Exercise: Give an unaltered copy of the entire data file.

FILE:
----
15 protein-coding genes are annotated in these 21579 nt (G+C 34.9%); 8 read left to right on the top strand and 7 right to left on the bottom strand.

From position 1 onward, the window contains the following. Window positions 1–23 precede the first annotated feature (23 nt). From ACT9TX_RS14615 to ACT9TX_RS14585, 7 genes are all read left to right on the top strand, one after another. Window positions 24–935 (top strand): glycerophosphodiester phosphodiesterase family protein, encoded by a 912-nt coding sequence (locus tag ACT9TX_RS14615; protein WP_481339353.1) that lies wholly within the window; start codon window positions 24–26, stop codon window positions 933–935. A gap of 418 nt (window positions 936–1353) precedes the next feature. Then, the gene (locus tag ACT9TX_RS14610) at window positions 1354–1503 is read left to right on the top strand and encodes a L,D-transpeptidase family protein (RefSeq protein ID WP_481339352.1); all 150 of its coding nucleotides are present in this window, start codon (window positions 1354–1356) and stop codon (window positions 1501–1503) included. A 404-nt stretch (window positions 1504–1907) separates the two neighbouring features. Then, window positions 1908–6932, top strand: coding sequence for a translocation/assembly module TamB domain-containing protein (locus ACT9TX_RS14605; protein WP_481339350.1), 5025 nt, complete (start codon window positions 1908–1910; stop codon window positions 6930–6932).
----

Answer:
15 protein-coding genes are annotated in these 21579 nt (G+C 34.9%); 8 read left to right on the top strand and 7 right to left on the bottom strand.

From position 1 onward, the window contains the following. Window positions 1–23 precede the first annotated feature (23 nt). From ACT9TX_RS14615 to ACT9TX_RS14585, 7 genes are all read left to right on the top strand, one after another. Window positions 24–935 (top strand): glycerophosphodiester phosphodiesterase family protein, encoded by a 912-nt coding sequence (locus tag ACT9TX_RS14615; protein WP_481339353.1) that lies wholly within the window; start codon window positions 24–26, stop codon window positions 933–935. A gap of 418 nt (window positions 936–1353) precedes the next feature. Then, the gene (locus tag ACT9TX_RS14610) at window positions 1354–1503 is read left to right on the top strand and encodes a L,D-transpeptidase family protein (RefSeq protein ID WP_481339352.1); all 150 of its coding nucleotides are present in this window, start codon (window positions 1354–1356) and stop codon (window positions 1501–1503) included. A 404-nt stretch (window positions 1504–1907) separates the two neighbouring features. Then, window positions 1908–6932, top strand: coding sequence for a translocation/assembly module TamB domain-containing protein (locus ACT9TX_RS14605; protein WP_481339350.1), 5025 nt, complete (start codon window positions 1908–1910; stop codon window positions 6930–6932).